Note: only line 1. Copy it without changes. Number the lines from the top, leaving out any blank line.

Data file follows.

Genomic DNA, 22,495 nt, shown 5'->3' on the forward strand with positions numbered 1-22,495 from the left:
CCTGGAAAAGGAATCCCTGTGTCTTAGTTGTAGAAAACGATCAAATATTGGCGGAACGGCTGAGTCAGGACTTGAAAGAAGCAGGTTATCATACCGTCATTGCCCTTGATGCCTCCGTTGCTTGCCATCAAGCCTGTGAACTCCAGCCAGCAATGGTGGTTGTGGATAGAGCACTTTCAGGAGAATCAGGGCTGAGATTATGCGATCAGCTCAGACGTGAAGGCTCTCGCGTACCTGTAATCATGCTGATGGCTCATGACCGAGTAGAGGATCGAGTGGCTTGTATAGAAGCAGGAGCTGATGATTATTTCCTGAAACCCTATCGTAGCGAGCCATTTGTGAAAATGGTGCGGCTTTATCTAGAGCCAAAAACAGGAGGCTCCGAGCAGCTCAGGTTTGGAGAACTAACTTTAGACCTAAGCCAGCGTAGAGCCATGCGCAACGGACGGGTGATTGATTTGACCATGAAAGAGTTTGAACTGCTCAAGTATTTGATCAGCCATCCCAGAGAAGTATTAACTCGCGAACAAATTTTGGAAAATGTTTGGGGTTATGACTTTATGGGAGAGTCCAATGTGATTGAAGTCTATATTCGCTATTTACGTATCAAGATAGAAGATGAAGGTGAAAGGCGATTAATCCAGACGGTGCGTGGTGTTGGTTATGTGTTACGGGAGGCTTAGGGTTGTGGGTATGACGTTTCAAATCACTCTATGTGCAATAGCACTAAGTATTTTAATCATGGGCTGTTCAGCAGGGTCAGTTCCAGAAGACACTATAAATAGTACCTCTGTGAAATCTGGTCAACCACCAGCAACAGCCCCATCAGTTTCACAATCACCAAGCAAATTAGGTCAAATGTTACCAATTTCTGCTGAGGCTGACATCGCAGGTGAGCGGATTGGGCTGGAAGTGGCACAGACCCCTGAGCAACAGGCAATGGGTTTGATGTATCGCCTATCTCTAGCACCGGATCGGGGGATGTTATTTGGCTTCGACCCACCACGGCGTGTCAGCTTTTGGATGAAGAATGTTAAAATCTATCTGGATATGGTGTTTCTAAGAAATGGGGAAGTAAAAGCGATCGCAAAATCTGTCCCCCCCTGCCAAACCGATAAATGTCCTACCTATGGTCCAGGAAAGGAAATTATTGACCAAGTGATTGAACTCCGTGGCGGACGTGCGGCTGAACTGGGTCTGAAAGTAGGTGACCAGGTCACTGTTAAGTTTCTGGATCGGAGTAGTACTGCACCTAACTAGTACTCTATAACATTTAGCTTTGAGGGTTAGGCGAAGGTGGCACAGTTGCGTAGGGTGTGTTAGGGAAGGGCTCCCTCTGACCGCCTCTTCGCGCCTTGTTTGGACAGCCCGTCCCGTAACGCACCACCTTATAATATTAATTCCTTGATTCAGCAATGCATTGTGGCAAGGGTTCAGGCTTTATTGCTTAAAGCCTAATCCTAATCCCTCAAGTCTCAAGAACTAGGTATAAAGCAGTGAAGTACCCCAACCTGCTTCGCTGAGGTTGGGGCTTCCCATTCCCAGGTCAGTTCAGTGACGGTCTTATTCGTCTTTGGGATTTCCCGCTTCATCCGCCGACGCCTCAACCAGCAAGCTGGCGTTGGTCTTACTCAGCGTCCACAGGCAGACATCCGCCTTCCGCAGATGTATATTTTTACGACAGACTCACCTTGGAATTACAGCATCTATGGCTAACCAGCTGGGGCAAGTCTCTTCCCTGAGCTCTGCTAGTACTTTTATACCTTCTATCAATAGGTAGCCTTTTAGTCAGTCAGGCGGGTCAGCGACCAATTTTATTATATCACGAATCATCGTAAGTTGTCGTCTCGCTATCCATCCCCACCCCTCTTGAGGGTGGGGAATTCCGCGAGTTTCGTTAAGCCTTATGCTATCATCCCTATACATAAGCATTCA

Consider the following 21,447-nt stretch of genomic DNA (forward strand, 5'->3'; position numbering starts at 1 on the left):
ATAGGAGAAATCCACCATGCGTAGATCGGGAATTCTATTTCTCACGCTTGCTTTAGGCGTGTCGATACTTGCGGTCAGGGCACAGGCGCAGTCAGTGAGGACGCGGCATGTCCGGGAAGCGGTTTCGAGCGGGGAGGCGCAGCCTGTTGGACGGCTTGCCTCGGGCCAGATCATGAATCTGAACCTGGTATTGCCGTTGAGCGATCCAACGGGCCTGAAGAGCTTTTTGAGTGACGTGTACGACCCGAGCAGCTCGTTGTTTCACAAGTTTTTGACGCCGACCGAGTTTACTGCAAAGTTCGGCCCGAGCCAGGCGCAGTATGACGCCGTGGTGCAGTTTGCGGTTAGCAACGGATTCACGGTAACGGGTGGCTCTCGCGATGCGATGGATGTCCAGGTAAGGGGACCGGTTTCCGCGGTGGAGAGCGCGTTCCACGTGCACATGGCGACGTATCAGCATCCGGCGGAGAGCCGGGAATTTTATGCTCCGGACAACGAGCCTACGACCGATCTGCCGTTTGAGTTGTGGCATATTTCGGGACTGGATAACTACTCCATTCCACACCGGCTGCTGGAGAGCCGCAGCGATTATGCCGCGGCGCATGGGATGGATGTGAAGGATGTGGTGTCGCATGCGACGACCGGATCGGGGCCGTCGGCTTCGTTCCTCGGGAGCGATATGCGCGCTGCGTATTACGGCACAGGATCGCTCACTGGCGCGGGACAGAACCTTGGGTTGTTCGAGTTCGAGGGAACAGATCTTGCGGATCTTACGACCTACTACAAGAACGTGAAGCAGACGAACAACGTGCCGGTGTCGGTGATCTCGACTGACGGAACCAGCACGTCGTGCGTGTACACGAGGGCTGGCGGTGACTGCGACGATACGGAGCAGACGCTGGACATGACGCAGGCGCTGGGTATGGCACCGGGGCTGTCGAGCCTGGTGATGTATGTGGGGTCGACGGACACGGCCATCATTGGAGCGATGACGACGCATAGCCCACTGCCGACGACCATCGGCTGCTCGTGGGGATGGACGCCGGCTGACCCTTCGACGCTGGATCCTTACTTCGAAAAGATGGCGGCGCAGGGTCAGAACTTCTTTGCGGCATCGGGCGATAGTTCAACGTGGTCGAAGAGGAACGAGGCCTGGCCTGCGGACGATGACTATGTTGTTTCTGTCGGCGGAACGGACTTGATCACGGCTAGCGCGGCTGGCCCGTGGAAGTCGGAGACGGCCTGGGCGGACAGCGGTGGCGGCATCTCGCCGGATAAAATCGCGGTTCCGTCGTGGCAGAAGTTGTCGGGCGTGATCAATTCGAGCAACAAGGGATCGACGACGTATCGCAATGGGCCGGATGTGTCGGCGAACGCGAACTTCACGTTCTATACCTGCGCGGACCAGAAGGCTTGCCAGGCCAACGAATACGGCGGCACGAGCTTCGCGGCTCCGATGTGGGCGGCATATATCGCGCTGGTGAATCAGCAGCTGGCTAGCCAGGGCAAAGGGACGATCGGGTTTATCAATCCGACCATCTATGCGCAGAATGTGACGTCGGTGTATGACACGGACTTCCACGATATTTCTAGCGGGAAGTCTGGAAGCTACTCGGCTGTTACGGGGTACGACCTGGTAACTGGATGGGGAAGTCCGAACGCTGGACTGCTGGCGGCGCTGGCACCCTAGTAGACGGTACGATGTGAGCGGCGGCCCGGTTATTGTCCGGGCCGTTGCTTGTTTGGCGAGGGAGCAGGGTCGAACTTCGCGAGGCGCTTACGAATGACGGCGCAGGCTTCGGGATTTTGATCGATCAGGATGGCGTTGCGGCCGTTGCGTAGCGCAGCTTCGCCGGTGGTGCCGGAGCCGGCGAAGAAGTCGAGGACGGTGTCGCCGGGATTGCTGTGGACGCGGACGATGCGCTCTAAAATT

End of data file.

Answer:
Genomic DNA, 22,495 nt, shown 5'->3' on the forward strand with positions numbered 1-22,495 from the left: